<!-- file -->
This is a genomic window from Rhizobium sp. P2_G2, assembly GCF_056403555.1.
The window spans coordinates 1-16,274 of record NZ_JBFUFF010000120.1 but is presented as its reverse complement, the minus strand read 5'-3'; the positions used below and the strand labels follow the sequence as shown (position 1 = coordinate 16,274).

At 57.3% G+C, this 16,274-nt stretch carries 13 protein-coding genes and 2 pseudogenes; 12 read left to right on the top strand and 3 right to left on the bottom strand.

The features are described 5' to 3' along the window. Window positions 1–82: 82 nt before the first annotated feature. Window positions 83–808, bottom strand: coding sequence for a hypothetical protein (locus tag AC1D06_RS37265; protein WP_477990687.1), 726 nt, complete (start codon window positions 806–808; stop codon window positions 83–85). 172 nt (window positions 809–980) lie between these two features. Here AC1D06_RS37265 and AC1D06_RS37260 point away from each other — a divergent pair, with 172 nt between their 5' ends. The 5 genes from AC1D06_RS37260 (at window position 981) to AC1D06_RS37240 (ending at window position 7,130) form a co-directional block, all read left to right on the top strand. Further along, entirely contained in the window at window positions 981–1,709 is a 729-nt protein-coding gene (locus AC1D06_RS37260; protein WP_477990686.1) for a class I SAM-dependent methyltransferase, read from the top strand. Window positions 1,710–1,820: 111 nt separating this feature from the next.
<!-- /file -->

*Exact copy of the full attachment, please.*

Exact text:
This is a genomic window from Rhizobium sp. P2_G2, assembly GCF_056403555.1.
The window spans coordinates 1-16,274 of record NZ_JBFUFF010000120.1 but is presented as its reverse complement, the minus strand read 5'-3'; the positions used below and the strand labels follow the sequence as shown (position 1 = coordinate 16,274).

At 57.3% G+C, this 16,274-nt stretch carries 13 protein-coding genes and 2 pseudogenes; 12 read left to right on the top strand and 3 right to left on the bottom strand.

The features are described 5' to 3' along the window. Window positions 1–82: 82 nt before the first annotated feature. Window positions 83–808, bottom strand: coding sequence for a hypothetical protein (locus tag AC1D06_RS37265; protein WP_477990687.1), 726 nt, complete (start codon window positions 806–808; stop codon window positions 83–85). 172 nt (window positions 809–980) lie between these two features. Here AC1D06_RS37265 and AC1D06_RS37260 point away from each other — a divergent pair, with 172 nt between their 5' ends. The 5 genes from AC1D06_RS37260 (at window position 981) to AC1D06_RS37240 (ending at window position 7,130) form a co-directional block, all read left to right on the top strand. Further along, entirely contained in the window at window positions 981–1,709 is a 729-nt protein-coding gene (locus AC1D06_RS37260; protein WP_477990686.1) for a class I SAM-dependent methyltransferase, read from the top strand. Window positions 1,710–1,820: 111 nt separating this feature from the next.